Dear __________: A Letter to the Person Without a Father this Father’s Day

Dear Person Without a Father this Father’s Day,

I don’t know why you’re without your father today, and you don’t have to explain it to anyone unless you want to—unless it helps. Maybe it’s serious: he’s incarcerated; he died; he disowned you for whatever reason. Maybe it’s not-so-serious: he’s hunting or fishing or kayaking or hanging out at amateur stripper night; he’s been sold to another family, on eBay (by you); he’s out of state or working. This letter and these words are for anyone “without” their father this day, without exception, so that includes you.

It’s so easy and hard (yes, it’s possible!) to be sad, and I’m not saying that’s not okay. I’m not saying you have to succeed at being anything other than sad to have no father with you today. I do encourage you to look for the father the world around you has to offer. If you’re thinking, “Oh no, that sounds vaguely to extravagantly religious” (reactions will vary), hang in there with me. Religion is cool if that’s your thing, but that’s not exactly what I mean.

I mean that fathers, for the most part, are figures of comfort and protection. For you, the absence of a father might be the absence of an every Thursday phone call. For you, the absence of a father might be the absence of a guiding hand as you grow from teenager to adult. For you, the absence of a father might actually be a good thing, though the absence itself gnaws at you no less. But you can try to look for the father in the world around you, and hold that in your heart everyday, but especially today—when the world celebrates, often without noticing you.

If fathers are comfort and protection, then maybe you can see the father in the parts of the world that bring you comfort and protection. Maybe it’s other family members or friends. Maybe it’s kids movies, whether you’re ten or thirty-five (especially if you’re thirty-five; Finding Dory, anyone?). Maybe it’s a good book. Maybe it’s the breeze on your face when you’re stargazing at night. Maybe it’s the stars themselves. Maybe the stars can be your father today.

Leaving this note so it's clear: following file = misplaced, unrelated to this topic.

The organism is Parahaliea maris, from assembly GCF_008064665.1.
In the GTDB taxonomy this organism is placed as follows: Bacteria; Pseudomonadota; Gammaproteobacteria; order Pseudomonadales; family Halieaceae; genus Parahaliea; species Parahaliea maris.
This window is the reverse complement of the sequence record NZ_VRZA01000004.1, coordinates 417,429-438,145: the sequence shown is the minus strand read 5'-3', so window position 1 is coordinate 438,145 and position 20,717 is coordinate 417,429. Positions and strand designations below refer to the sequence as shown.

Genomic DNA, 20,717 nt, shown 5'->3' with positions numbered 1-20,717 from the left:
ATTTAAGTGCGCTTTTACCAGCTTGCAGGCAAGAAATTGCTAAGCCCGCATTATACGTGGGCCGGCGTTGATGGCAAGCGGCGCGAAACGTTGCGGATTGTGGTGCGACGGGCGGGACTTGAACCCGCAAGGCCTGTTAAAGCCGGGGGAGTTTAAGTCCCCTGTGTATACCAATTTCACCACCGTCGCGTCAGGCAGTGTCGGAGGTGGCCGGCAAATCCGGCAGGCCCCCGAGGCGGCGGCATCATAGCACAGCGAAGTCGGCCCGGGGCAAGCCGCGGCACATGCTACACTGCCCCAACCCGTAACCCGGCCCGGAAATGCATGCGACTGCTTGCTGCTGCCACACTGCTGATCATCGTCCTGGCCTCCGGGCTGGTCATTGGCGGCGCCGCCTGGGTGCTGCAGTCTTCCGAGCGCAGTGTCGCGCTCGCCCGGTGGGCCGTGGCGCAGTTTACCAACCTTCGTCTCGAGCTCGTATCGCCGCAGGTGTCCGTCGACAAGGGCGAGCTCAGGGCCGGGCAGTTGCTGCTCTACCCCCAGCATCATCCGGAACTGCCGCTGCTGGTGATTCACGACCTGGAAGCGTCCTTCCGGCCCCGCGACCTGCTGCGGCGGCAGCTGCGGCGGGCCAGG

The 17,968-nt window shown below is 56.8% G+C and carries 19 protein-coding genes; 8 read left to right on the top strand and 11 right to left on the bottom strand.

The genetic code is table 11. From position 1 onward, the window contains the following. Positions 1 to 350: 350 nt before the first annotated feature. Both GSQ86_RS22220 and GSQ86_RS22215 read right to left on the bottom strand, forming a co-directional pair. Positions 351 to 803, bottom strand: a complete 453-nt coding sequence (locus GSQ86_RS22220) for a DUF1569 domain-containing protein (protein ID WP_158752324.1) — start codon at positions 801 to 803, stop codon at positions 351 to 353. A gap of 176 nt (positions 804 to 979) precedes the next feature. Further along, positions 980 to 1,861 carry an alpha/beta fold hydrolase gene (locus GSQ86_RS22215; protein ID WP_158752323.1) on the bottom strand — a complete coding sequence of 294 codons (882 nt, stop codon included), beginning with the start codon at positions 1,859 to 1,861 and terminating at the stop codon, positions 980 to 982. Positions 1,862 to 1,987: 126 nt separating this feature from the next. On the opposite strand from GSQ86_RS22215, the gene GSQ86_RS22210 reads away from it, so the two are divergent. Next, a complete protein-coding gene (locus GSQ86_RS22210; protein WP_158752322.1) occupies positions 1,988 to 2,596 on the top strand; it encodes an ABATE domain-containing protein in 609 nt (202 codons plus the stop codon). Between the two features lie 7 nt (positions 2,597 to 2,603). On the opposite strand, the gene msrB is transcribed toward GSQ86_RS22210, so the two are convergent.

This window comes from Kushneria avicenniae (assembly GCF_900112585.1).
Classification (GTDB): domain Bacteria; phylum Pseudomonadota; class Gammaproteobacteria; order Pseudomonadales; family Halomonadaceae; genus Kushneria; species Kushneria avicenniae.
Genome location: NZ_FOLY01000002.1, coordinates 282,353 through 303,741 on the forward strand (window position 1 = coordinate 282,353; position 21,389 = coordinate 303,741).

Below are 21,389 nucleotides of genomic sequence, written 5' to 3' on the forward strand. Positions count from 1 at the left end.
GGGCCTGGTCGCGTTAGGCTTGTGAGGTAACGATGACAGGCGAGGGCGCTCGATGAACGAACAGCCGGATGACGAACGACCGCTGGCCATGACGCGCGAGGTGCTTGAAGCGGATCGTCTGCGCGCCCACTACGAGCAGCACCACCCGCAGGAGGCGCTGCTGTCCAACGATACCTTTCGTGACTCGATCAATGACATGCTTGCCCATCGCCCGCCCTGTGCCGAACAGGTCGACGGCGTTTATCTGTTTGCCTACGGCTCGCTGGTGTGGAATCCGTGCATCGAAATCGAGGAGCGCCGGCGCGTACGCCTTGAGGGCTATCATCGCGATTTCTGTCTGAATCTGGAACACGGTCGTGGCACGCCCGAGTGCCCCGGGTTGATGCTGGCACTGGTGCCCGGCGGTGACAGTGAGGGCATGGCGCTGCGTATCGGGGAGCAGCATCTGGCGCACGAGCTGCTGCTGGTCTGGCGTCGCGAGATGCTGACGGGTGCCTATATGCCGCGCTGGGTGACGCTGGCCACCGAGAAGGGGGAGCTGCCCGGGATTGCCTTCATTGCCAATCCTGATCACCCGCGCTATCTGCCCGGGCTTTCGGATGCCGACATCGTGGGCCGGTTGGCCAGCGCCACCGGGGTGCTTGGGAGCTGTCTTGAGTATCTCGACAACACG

Feeling comfort and protection in some way, even if it’s not the fatherly way you’re expecting, might be enough to get through today. And sometimes getting through any difficult experience is getting through one minute, one hour, one day at a time. Father’s Day is no different in this way. So, if you can, bask in the comfort of your best friend’s arm around your shoulder today. If you can, let the stars cover you with their protection today. Allow that comfort and protection, in it’s varying forms, to be your father.

As I wrap up this letter, I don’t want you to feel guilty if you don’t feel any better about being without your father today. If nothing else, I want you to know that as Hallmark sells their cards and golf club rentals skyrocket and families dote on their father figures and BBQs light up all over your neighborhood (along with the spontaneous fires that many “grill-savvy” men tend to cause), that I know that you’re out there today—out there without your father. I know that you’re hurting, and if only one or two of these words distracted you today, or even more so—made you feel a little better—I’m glad. I’m glad even if this letter didn’t help at all because at least I know that you know that I know you’re out there.

See what I did there, friend?

Happy Father’s Day, and may you find the father in the world today, if you can. Comfort, friend, if you can’t.


A friend

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